The Wall Came Down 25 Years Ago But Others Remain Defiant
It was a typical public jubilation moment: thousands of happy people, front cover news around the world, an event of political resonance (and appropriation too) and catharsis like few. It happened a generation ago: on November 9, 1989, the Berlin Wall finally came down. But just as other similar, long overdue moments have been before it and since, when the symbolic end of the Cold War arrived, it was swift, pregnant with hope, and just as quickly, deeply dissatisfying. A quarter of a century later, we’re bound to question even its relevance.
It didn’t even end the détente, that unbearably nervous post-war time between the U.S. and the Soviet Union that for years paralyzed the world with fear. We now can see it for what it was: just a pro-forma liberation hour, coming late to rubber-stamp its own obsolescence. But it was a jubilation all the same. Those who endured 28 years of that cruel scar, splitting heart and country in the middle, surely deserved to celebrate it all with gusto. Before long, however, it all wound up in a museum. Sunday will culminate a week long commemoration, and images of mostly young people climbing crumbling logs of concrete, and a few survivor old timers too, crying like happy babies, will make the headlines. Not as breaking news, though; but as a cultural landmark.
We’ll take it anyway, of course. Times have been hard on reasons to be cheerful, and saturated with the kind of heartbreak that built the wall in the first place. So, heaven forbid if we let such an occasion to be merry pass, and, by all means, let’s have a worldwide party. KEEPING THEM PEOPLE OUTSIDE
For 20th century standards, the fall of the Berlin Wall was an unbeatable icon of optimism and hope in the future. Some would argue that bottled down anger Continue reading →
It’s been said that Brazilian aviation pioneer Alberto Santos Dumont died, 80 years ago last July, of a broken heart. An avowed pacifist, he simply couldn’t believe that his lifetime efforts developing a heavier-than-air craft were being used to create the war’s most lethal weapon of the time. Since it’s International Civil Aviation day, let’s check some photographs, taken from airplane windows, of a few cities dominating the world news cycle. But you’ll see neither mayhem nor excitement about what’s happening on the ground, because they all look peaceful and beautiful from above.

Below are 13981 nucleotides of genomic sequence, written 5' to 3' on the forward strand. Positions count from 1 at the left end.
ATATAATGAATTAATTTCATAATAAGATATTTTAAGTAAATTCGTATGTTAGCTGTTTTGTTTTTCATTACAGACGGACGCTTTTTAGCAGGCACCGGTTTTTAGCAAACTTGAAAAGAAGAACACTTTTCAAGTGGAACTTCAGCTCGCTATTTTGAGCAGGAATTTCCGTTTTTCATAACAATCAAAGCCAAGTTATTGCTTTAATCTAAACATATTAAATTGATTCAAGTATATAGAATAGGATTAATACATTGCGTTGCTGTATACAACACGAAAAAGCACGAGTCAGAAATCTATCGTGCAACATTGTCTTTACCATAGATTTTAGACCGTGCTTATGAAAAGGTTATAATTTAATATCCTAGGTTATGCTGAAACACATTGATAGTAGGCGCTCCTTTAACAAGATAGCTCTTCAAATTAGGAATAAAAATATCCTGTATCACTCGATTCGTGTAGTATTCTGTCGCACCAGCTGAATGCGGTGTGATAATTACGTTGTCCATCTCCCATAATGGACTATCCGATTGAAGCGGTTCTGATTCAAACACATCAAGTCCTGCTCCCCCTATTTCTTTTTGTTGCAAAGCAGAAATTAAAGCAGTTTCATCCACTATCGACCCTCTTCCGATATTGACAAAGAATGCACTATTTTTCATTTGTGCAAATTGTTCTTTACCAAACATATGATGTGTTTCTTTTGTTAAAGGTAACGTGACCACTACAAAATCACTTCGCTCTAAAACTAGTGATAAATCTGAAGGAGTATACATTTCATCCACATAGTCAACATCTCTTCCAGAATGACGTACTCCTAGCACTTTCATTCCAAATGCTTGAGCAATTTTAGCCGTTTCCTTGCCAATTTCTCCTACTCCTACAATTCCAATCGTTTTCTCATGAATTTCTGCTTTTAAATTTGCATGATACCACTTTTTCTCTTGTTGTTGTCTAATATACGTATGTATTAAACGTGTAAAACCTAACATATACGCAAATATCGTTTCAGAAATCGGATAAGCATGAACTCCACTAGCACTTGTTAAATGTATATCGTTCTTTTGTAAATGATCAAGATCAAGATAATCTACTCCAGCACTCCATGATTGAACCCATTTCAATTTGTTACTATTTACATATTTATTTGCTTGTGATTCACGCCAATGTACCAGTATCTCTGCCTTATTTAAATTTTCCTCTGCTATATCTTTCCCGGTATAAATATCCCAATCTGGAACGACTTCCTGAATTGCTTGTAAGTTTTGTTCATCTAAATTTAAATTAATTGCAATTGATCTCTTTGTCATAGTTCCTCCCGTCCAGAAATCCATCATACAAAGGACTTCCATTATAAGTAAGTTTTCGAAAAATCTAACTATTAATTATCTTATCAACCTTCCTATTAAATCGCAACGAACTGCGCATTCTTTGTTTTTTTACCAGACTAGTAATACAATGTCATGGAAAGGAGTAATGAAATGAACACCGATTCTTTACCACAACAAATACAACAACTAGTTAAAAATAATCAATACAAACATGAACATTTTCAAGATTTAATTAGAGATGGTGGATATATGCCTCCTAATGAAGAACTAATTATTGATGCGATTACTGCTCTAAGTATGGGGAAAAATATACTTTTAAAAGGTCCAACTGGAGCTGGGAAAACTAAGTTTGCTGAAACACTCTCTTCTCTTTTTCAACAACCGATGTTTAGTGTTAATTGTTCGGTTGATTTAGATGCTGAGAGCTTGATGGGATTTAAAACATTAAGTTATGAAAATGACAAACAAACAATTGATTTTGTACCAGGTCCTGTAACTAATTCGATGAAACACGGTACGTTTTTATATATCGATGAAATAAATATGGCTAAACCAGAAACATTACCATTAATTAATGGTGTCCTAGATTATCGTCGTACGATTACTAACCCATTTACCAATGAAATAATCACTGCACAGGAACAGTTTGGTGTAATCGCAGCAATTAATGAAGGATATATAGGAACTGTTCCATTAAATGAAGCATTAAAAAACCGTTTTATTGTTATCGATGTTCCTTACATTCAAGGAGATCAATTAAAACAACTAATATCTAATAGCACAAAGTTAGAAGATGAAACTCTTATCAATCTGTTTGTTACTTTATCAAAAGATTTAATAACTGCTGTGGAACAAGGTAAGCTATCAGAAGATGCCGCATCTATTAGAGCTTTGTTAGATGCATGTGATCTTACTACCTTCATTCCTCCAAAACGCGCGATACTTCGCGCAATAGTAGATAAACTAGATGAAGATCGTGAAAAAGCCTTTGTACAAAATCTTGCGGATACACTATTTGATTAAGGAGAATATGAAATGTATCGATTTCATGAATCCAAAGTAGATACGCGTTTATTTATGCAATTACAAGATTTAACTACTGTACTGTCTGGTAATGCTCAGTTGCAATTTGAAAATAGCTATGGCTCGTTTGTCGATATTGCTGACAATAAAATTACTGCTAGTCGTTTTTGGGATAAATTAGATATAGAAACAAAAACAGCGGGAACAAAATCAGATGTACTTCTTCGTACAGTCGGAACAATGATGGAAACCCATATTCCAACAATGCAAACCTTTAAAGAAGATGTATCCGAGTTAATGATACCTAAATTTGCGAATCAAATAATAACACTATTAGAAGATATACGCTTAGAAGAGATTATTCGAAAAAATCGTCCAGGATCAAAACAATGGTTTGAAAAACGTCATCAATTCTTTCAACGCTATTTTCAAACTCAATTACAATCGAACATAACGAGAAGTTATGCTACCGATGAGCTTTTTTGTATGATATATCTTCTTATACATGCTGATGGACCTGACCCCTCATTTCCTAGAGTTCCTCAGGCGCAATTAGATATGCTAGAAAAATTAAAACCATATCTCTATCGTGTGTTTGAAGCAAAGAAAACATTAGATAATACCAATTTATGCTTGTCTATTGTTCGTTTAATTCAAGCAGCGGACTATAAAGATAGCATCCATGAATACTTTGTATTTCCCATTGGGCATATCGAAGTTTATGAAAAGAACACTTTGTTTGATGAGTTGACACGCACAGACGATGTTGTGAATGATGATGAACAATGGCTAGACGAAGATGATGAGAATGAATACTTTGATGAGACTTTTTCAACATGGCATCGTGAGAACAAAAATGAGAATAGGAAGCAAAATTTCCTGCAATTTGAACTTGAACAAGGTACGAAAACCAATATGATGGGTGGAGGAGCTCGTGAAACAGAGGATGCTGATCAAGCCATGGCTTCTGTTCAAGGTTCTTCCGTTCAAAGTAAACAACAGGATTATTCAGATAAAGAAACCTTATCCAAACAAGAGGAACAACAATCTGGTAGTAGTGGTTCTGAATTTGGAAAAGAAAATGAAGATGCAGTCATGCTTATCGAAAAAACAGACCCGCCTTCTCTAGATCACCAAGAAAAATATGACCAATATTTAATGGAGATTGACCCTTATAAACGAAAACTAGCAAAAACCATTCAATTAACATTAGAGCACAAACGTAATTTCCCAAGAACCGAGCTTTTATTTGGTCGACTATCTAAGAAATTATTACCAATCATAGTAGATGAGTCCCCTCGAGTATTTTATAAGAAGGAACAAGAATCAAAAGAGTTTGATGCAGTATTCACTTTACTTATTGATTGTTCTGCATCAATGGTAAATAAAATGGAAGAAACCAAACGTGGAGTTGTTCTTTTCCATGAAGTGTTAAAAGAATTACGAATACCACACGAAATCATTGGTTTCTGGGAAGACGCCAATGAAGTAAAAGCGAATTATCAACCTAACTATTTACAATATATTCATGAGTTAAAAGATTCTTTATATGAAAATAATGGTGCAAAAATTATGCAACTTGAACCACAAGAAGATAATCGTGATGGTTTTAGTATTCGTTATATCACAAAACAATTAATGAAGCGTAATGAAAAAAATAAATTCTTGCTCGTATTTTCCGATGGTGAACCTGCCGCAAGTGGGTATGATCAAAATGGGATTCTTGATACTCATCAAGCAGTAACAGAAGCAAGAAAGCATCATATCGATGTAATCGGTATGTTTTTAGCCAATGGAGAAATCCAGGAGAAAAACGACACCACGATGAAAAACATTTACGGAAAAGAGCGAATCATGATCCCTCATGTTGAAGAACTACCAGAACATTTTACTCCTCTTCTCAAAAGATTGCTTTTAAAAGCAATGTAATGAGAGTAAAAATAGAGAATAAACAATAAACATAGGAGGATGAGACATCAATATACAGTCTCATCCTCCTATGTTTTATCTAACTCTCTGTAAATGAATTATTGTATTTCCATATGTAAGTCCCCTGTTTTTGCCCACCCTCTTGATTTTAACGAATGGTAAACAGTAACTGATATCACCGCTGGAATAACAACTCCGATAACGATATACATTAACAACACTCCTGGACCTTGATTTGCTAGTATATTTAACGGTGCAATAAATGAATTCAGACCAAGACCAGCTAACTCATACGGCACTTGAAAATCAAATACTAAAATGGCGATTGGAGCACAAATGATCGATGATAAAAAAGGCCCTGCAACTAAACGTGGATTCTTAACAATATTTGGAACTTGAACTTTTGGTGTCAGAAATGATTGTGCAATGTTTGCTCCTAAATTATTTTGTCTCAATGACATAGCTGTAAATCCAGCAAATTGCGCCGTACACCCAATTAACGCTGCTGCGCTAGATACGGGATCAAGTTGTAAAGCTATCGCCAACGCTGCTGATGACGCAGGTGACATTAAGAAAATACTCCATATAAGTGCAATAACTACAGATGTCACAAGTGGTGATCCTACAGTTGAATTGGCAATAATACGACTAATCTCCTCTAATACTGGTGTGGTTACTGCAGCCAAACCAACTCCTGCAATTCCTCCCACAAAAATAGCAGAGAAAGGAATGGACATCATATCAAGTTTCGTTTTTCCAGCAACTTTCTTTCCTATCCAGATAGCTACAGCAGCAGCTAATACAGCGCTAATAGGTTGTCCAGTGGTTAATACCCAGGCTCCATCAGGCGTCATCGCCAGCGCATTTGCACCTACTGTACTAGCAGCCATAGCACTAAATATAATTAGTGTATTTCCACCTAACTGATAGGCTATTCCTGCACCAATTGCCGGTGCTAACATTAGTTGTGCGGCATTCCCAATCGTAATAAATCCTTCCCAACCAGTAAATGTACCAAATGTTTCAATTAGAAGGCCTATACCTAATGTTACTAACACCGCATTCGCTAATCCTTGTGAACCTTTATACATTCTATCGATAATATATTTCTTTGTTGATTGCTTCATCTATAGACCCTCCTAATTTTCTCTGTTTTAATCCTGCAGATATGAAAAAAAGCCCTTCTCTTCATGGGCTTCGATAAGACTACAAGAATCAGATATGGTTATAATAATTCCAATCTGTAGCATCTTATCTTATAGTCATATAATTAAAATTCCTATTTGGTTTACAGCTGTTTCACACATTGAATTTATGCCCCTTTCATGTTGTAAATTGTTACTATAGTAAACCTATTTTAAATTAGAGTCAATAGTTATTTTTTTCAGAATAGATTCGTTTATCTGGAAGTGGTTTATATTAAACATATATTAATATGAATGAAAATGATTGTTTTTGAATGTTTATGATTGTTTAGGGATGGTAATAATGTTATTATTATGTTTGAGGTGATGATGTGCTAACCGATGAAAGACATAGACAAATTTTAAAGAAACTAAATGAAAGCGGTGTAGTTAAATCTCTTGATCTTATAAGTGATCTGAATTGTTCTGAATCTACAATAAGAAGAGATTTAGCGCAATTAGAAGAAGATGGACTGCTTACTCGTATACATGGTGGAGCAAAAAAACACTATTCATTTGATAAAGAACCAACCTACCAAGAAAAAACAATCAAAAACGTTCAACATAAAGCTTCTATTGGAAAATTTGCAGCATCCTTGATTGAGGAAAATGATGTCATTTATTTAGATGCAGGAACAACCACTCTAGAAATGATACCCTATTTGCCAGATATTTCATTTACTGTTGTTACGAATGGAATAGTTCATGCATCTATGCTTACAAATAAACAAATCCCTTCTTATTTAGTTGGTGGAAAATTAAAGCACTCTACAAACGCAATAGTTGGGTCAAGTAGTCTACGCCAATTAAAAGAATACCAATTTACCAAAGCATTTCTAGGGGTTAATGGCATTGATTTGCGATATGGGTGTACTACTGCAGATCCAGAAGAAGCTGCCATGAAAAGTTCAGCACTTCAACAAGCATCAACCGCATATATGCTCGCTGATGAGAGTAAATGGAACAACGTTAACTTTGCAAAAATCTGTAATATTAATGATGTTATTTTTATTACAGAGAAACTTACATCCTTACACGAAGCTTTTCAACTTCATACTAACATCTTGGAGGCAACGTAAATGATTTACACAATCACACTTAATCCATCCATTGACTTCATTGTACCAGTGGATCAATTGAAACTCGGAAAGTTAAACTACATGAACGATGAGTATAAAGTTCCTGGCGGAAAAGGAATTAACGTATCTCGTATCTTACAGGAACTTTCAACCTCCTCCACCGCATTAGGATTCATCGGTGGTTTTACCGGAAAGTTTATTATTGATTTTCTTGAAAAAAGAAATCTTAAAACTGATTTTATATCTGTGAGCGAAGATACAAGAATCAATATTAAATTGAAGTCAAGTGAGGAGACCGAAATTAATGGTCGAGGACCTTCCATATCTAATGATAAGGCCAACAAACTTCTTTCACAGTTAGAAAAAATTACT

While Damascus remains under siege, people in Gaza Strip and Tel Aviv keep vigil, even as the rhythms of their every day life resume. Egyptians are out in the streets of Cairo, while in Juba, Sudan, another journalist has been killed for criticizing the government.
As for Americans, thousands continue to fight and die in the mountains of Afghanistan, but their sacrifice is hardly ever mentioned in the daily news. It’s much more likely that you’ll be reading about Denver and Seattle and how they’re yet to implode, now that’s legal to smoke marijuana there. Santos Dumont had no idea how much worse things were going to get before they arguably improved, but maybe that was the idea. Airplanes did become one of the most effective ways for humans to kill other humans, and let’s not get started about drones. They also serve for a variety of great things too, though.
One doesn’t even need to be high to acknowledge and enjoy the fact that airplanes also helped us realize how much closer we’re of each other than our ancestors believe, and how beautiful the world really is, regardless of all stupid and senseless things we do with this knowledge.
Thus, it was probably for the few hundreds of thousands currently flying overhead, traveling from country to country, visiting dear ones or meeting complete strangers, that this day was created in 1996. To mark then 50 years of civil aviation, which undoubtedly brought us a bit closer.
It’s quite possible that Orville and Wilbur Wright also shared some idealism about the future of their invention. We can’t help but reaching a sobering realization though: that the dream of flying is as ancient and immemorial to humans as our will to wage war and conquer.
As if we’re bound to reenact the myth of Icarus over and over again, we’re still led by the same intoxicating, and ultimately doomed, drive: our desire to soar free and overcome our humanity, and ambition to dominate nature and obliterate our adversaries. In the meantime: ‘Ladies and gentlemen, this is your captain speaking. In just a few minutes, we’ll be landing on the International Airport of…’
JUST IN: After five years in coma at Tel Aviv’s Sheba Medical Center, the family of former Israeli Prime Minister Ariel Sharon plans to move him to his ranch in the Negev Desert. He’s not expected to regain consciousness.
It’s fair to say that the current state of Israel’s politics is less than optimal. Another round of talks with the Palestinians wound up like all previous ones, in the dustbin of well-intentioned but feeble efforts, and many in the international community point to Israel’s failure to stop construction in the West Bank settlements as one of its primary causes.
An attempt to require all new citizens to pledge allegiance to the Continue reading →